SPARE a thought for the retails workers who have had a loop of Christmas songs inflicted on them since the first throes of autumn but it turns out there are actually benefits to turning up the tunes at work.

A campaign – aptly titled Music At Work – is aiming to increase awareness regarding the health effects of music while encouraging employers to let the music flow in workplaces, so workers’ time on the job is less of a drudge.

“When music is used properly, it boosts productivity, decreases stress and makes workplaces altogether more enjoyable,” Dr Julia Jones explains.

Also known as Dr Rock, she has been prescribing music for personal and business health for over 20 years and has been nominated in the 2019 Great British Entrepreneur Award for her work.

Dr Jones has highlighted the power of music in aiding physical and mental health, including for those living with dementia, so now she wants employers to look at how music can be introduced to suit their businesses.

But she does have sympathy for those for department store employees who have to listen the same tired festive hits day in, day out, seemingly earlier and earlier every year, and reckons it is time for a change in tactic to boost spirits.

“I think this is an opportunity for the music industry to come up with new music for this time of year so that retail staff don’t have to be exposed to the same set of songs, year in, year out, probably dictated by head office,” she says.

“Maybe some soundscapes, or ambient sounds could create a new, more relaxed and pleasing atmosphere alongside the well-known tunes.”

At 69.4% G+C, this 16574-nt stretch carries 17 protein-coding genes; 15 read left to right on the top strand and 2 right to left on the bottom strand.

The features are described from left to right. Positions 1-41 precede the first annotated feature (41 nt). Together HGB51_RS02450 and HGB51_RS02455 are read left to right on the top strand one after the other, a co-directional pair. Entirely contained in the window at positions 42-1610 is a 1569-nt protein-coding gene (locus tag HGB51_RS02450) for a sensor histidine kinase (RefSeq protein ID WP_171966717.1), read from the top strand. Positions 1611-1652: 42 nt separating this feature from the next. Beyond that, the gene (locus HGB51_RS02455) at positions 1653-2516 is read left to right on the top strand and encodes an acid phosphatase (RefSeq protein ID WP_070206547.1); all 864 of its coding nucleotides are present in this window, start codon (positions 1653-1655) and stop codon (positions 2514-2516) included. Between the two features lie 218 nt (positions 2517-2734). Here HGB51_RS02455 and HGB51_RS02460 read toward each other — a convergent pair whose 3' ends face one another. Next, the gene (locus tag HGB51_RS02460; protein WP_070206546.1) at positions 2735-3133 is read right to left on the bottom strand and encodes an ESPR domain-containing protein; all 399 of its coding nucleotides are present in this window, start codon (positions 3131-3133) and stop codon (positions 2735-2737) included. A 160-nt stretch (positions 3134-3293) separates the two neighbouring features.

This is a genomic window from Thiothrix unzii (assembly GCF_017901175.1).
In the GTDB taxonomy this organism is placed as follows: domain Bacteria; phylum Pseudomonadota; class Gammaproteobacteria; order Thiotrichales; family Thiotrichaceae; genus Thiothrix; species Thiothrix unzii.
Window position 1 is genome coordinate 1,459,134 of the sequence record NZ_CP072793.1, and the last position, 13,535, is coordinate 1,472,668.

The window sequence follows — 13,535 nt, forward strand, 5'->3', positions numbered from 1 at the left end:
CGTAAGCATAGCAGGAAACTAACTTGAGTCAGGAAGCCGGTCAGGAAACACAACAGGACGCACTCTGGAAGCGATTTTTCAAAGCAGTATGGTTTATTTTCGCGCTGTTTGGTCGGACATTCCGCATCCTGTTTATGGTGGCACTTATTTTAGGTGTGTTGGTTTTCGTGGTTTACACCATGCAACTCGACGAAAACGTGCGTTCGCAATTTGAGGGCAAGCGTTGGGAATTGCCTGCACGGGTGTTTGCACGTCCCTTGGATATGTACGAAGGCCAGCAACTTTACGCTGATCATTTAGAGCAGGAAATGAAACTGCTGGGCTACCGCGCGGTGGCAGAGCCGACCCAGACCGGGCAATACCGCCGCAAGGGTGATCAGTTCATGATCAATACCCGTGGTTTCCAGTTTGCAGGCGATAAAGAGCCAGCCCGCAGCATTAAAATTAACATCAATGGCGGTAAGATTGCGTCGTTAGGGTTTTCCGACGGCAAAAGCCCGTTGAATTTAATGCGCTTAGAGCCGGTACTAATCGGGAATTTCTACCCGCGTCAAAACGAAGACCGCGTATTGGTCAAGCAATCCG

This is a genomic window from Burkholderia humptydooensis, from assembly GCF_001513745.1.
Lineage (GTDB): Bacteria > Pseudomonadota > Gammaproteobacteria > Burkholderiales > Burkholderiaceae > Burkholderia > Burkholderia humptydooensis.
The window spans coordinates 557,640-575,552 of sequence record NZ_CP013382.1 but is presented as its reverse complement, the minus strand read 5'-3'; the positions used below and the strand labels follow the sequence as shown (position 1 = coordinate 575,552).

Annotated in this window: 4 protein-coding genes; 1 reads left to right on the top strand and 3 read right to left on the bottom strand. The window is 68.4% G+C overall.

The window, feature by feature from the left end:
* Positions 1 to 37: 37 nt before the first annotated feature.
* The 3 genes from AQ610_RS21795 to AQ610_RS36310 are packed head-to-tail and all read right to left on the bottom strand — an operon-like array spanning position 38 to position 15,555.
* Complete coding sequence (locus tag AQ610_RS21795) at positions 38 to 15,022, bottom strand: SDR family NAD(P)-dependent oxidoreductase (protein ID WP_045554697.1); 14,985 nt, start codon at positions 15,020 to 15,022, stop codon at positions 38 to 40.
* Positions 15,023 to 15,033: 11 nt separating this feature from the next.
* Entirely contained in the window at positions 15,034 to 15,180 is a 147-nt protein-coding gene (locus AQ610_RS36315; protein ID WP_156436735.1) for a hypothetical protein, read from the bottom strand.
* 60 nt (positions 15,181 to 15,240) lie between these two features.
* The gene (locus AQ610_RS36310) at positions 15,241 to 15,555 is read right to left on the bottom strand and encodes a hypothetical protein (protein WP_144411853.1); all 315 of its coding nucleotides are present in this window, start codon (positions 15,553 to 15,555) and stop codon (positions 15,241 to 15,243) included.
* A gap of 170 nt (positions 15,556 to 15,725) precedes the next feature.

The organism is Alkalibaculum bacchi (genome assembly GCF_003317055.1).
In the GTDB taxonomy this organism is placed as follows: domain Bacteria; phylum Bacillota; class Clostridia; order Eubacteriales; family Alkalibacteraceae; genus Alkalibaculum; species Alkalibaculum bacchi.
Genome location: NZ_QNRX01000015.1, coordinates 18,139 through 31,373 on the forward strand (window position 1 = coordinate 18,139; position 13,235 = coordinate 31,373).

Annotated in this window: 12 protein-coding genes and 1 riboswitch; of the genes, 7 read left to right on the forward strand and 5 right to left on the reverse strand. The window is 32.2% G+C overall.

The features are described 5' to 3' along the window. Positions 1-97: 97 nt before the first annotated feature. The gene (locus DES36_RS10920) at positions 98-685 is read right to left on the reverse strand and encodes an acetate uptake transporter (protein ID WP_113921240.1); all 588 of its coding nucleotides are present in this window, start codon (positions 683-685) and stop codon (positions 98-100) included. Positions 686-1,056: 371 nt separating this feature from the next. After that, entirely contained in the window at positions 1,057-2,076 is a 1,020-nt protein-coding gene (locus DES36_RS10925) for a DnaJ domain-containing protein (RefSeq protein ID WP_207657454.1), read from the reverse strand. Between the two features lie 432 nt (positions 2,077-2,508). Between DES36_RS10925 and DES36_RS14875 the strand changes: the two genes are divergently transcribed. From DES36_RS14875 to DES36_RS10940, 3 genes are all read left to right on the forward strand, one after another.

Firmly believing that music can be effectively introduced widely, she has already spoken with bosses in a range of industries including a toothpaste factory, a nuclear power station, at a railway station, a lighthouse and libraries.

“In a library, what is to stop staff wearing headphones so these will still be peaceful places?” says Dr Jones, who started in the early 90s researching how the chemicals in the brain respond to music either through singing, dancing, playing an instrument or simply sitting back and listening.

“Music for work is all about encouraging employers to join the workplace transformation revolution by embracing the scientific research and championing music,” she explains

“It is a key component in human life with a clear link between what we hear and our mental and physical health. It can help stimulate productivity and ease stress in an increasingly complex world of working patterns and environments.”

Dr Jones has worked with Olympic teams using music to help athletes concentrate, control anxiety, and maintain motivation for training.

“People need to know that consuming a little music each day, at home or at work can improve their life – and this isn’t a fantasy, it’s fact,” she says. 

“Thanks to scientific research we know music triggers important feel good brain chemicals. Humans love music and should listen to more of it. We should all sing, dance and socialise more to help keep the brain healthy.”

She is calling on captains of industry and businesses around the world to back the drive and tackle issues that cost the economy billions of pounds each year.

More than 15 million working days are lost in the UK each year due to health problems, mainly brought on by workloads that can now extend way beyond the traditional 9 to 5 working day.

Countless numbers of employees are feeling overwhelmed, overloaded and under constant pressure to keep up with mounting workloads.

Dr Jones’ book, The Music Diet, which was published earlier this year, hit a right note for singer Louise Redknapp, who has starred in the musical 9 to 5.

“Music has such power to heal and improve our wellbeing, both physical and mental. Modern working patterns are far from 9 to 5 and most people are constantly on the go,” she says. 

“It’s a great idea to allow employees to listen to music in the workplace. Ultimately, it will benefit both the workers and their bosses.”